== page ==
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Minke whale © Ursula Tscherter - ORES

The whale trappers are back with their cruel experiment

Anyone walking past my window might have heard my groan of disbelief at the news...
Boto © Fernando Trujillo

Meet the legendary pink river dolphins

Botos don't look or live like other dolphins. Flamingo-pink all over with super-skinny snouts and...
Risso's dolphin entangled in fishing line and plastic bags - Andrew Sutton

The ocean is awash with plastic – can we ever clean it up?

You've seen pictures of plastic litter accumulating on beaches or marine wildlife swimming through floating...
Fin whale

Is this the beginning of the end for whaling off Iceland?

I'm feeling cautiously optimistic after Iceland's Fisheries Minister Svandís Svavarsdóttir wrote that there is little...
Mykines Lighthouse, Faroe Islands

Understanding whale and dolphin hunts in the Faroe Islands – why change is not easy

Most people in my home country of the Faroe Islands would like to see an...

Dolphin scientists look like you and me – citizen science in action

Our amazing volunteers have looked out for dolphins from the shores of Scotland more than...
Atlantic white-sided dolphins

The Faroes dolphin slaughter that sparked an outcry now brings hope

Since the slaughter of at least 1,423 Atlantic white-sided dolphins at Skálafjørður in my home...
Fin whale

From managing commercial slaughter to saving the whale – the International Whaling Commission at 75

Governments come together under the auspices of the International Whaling Commission (IWC) to make decisions...

Ship Strike Rule Extension under White House Review!

On October 23rd, the proposed extension for the Rule to Implement Speed Restrictions to Reduce the Threat of Ship Collisions with North Atlantic right whales was submitted to the Administration’s Office of Management and Budget for review.  Making sure this rule was renewed has been a major focus of WDC’s Act Right Now campaign and thanks to the more than 75,000 supporters who signed the petition and submitted comments to NOAA, we are starting to see some progress!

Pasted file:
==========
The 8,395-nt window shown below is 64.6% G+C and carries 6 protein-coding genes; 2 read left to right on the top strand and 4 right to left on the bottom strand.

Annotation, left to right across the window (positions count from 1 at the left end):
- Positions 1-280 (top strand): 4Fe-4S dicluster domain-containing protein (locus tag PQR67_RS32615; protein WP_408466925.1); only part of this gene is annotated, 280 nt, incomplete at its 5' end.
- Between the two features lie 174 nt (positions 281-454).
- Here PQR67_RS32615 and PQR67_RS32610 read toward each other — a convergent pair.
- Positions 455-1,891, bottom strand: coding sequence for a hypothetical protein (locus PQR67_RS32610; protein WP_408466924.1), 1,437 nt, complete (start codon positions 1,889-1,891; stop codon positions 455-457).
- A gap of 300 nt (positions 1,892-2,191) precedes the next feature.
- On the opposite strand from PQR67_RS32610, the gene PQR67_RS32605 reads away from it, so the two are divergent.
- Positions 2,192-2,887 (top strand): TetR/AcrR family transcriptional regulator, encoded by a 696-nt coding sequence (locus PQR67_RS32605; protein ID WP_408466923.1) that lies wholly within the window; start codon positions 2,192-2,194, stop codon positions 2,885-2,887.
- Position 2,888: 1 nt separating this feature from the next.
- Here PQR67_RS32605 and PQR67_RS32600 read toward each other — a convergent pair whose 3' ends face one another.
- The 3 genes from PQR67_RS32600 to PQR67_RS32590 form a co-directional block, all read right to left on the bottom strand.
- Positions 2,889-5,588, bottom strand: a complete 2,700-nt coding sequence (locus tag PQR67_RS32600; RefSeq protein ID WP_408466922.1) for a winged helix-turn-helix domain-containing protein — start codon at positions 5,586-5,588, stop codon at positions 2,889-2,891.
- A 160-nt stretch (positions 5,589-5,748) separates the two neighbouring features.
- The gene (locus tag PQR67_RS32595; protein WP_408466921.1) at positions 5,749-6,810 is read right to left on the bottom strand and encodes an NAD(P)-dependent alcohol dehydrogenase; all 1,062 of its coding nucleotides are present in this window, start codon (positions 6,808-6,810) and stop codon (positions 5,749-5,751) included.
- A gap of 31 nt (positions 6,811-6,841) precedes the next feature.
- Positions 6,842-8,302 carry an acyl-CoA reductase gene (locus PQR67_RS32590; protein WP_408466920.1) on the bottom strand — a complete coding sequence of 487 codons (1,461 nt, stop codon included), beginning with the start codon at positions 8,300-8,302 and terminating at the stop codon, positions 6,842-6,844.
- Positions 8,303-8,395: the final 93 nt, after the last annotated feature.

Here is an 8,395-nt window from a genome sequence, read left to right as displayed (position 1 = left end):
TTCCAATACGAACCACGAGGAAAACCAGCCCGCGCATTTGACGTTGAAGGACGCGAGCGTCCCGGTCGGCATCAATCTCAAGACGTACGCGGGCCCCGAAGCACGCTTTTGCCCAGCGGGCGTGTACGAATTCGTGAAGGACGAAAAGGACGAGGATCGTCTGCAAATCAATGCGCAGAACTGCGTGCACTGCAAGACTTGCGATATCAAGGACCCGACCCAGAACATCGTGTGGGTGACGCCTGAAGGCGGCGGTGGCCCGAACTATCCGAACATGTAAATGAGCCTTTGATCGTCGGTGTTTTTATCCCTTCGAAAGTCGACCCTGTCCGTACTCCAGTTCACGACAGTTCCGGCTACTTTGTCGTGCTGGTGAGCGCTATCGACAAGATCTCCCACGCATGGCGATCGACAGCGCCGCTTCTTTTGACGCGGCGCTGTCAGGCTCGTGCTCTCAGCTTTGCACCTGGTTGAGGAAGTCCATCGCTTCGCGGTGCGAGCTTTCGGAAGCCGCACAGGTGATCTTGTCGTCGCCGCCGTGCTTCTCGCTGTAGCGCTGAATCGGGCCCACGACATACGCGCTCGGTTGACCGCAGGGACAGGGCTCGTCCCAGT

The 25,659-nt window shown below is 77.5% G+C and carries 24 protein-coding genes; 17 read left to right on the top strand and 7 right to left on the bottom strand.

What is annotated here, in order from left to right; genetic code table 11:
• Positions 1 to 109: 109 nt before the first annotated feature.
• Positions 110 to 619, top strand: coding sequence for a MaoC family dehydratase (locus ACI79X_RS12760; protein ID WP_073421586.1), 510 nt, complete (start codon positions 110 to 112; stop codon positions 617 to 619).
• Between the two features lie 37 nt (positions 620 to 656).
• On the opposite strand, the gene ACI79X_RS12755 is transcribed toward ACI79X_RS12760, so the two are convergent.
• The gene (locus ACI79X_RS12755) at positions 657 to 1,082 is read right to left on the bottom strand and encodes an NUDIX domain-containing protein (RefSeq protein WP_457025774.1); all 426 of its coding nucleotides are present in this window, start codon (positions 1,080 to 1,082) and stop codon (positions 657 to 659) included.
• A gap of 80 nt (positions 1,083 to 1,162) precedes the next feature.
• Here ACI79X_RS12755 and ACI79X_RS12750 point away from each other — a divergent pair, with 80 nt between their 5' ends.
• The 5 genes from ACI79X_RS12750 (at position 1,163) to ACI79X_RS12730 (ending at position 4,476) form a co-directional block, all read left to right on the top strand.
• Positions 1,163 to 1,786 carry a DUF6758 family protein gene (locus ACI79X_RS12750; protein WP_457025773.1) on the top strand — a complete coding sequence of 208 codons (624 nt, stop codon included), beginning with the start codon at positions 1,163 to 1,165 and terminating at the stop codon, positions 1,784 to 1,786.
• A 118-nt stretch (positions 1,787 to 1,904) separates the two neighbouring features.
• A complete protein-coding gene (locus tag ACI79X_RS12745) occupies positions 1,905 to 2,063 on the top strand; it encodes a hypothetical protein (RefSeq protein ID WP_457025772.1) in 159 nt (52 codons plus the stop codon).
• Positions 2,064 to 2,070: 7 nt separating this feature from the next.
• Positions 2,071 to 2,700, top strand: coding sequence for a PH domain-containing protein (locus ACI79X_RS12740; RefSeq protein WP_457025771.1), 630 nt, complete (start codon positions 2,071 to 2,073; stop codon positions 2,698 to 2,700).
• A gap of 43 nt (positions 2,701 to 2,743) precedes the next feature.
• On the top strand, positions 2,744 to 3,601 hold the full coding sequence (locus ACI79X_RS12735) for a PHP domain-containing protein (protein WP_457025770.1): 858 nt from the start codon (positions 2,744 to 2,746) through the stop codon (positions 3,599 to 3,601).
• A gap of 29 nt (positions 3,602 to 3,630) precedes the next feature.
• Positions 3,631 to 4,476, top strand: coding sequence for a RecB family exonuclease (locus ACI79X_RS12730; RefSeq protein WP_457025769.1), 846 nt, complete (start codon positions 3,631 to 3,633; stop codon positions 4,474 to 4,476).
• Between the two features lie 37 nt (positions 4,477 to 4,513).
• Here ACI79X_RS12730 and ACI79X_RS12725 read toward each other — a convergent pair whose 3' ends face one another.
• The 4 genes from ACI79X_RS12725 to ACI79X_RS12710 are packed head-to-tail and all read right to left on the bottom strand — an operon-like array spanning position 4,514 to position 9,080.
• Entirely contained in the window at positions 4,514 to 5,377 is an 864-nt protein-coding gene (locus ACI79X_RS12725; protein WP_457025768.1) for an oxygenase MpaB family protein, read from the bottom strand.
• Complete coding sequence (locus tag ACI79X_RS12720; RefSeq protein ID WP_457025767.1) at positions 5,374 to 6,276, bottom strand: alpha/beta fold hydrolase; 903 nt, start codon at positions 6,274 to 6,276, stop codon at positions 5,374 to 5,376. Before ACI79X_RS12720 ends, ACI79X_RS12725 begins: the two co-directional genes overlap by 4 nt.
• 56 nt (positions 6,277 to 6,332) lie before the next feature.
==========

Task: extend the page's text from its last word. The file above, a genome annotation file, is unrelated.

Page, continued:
Vessel strikes are the number one cause of deaths for the critically endangered North Atlantic right whale. In the last five years, however, the number of these terrible incidents has been reduced by close to 90%, thanks to the speed rule enacted in 2008. The rule requires vessels greater than 20m (65 feet) in length to slow to 10 knots in specific areas when right whales are known to be present.

This regulation has made a significantly positive difference for right whales (and many other species of whales who call the North Atlantic home), but when the White House released the rule in 2008, they did so with an unprecedented sunset clause. As a result, the rule is set to expire this December. In June of 2012, WDC and other wildlife conservation and animal protection groups filed a legal petition seeking to extend the existing 10-knot speed limit on the Atlantic coast beyond its December 2013 expiration date.

Last April, WDC and partner organizations met with White House officials reminding them that the rule resulted in ships being delayed only 2 to 36 minutes but reduced risk of strikes to this critically endangered species by 90%. 

This is the first step of many to help ensure the survival of North Atlantic right whales. If you haven’t yet, please join the Act Right Now effort by signing the petition or donating to the cause.

We will keep everyone updated as we learn more.

Together, we can make sure North Atlantic right whales are able to live safely and survive for future generations.